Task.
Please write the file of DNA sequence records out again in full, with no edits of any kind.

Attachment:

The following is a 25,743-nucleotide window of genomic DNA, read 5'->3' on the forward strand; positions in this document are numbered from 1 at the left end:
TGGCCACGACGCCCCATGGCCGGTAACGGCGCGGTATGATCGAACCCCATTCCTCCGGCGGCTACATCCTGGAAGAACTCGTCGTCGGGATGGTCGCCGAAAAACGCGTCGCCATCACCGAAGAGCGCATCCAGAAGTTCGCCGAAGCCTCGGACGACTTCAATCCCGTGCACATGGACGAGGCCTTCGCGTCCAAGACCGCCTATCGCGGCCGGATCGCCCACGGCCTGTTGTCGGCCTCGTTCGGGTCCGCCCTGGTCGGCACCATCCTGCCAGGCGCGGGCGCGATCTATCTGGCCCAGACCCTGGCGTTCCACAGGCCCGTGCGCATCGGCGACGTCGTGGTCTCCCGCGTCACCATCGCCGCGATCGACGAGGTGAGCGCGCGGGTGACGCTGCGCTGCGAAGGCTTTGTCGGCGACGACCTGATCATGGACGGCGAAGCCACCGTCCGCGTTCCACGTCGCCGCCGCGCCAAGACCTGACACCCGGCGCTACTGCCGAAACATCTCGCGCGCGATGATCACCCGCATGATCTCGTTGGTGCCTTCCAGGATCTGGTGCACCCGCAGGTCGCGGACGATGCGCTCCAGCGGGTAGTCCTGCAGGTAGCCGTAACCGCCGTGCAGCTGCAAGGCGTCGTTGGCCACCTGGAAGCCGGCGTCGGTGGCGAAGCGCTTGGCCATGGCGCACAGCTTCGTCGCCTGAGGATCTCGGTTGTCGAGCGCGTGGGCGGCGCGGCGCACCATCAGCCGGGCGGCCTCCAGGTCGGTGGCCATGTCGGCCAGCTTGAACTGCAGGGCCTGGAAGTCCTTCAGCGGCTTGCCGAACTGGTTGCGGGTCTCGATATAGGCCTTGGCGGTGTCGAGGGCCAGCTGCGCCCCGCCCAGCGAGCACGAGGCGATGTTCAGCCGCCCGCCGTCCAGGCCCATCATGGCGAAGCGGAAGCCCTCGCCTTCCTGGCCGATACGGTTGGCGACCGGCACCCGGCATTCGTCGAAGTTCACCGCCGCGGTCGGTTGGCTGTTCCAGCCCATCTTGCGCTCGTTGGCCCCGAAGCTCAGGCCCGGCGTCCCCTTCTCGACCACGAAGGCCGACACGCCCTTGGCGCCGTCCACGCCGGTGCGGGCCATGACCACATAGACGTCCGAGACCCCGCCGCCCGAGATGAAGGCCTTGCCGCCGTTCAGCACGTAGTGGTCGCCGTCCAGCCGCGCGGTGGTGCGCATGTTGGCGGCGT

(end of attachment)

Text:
The following is a 25,743-nucleotide window of genomic DNA, read 5'->3' on the forward strand; positions in this document are numbered from 1 at the left end:
TGGCCACGACGCCCCATGGCCGGTAACGGCGCGGTATGATCGAACCCCATTCCTCCGGCGGCTACATCCTGGAAGAACTCGTCGTCGGGATGGTCGCCGAAAAACGCGTCGCCATCACCGAAGAGCGCATCCAGAAGTTCGCCGAAGCCTCGGACGACTTCAATCCCGTGCACATGGACGAGGCCTTCGCGTCCAAGACCGCCTATCGCGGCCGGATCGCCCACGGCCTGTTGTCGGCCTCGTTCGGGTCCGCCCTGGTCGGCACCATCCTGCCAGGCGCGGGCGCGATCTATCTGGCCCAGACCCTGGCGTTCCACAGGCCCGTGCGCATCGGCGACGTCGTGGTCTCCCGCGTCACCATCGCCGCGATCGACGAGGTGAGCGCGCGGGTGACGCTGCGCTGCGAAGGCTTTGTCGGCGACGACCTGATCATGGACGGCGAAGCCACCGTCCGCGTTCCACGTCGCCGCCGCGCCAAGACCTGACACCCGGCGCTACTGCCGAAACATCTCGCGCGCGATGATCACCCGCATGATCTCGTTGGTGCCTTCCAGGATCTGGTGCACCCGCAGGTCGCGGACGATGCGCTCCAGCGGGTAGTCCTGCAGGTAGCCGTAACCGCCGTGCAGCTGCAAGGCGTCGTTGGCCACCTGGAAGCCGGCGTCGGTGGCGAAGCGCTTGGCCATGGCGCACAGCTTCGTCGCCTGAGGATCTCGGTTGTCGAGCGCGTGGGCGGCGCGGCGCACCATCAGCCGGGCGGCCTCCAGGTCGGTGGCCATGTCGGCCAGCTTGAACTGCAGGGCCTGGAAGTCCTTCAGCGGCTTGCCGAACTGGTTGCGGGTCTCGATATAGGCCTTGGCGGTGTCGAGGGCCAGCTGCGCCCCGCCCAGCGAGCACGAGGCGATGTTCAGCCGCCCGCCGTCCAGGCCCATCATGGCGAAGCGGAAGCCCTCGCCTTCCTGGCCGATACGGTTGGCGACCGGCACCCGGCATTCGTCGAAGTTCACCGCCGCGGTCGGTTGGCTGTTCCAGCCCATCTTGCGCTCGTTGGCCCCGAAGCTCAGGCCCGGCGTCCCCTTCTCGACCACGAAGGCCGACACGCCCTTGGCGCCGTCCACGCCGGTGCGGGCCATGACCACATAGACGTCCGAGACCCCGCCGCCCGAGATGAAGGCCTTGCCGCCGTTCAGCACGTAGTGGTCGCCGTCCAGCCGCGCGGTGGTGCGCATGTTGGCGGCGT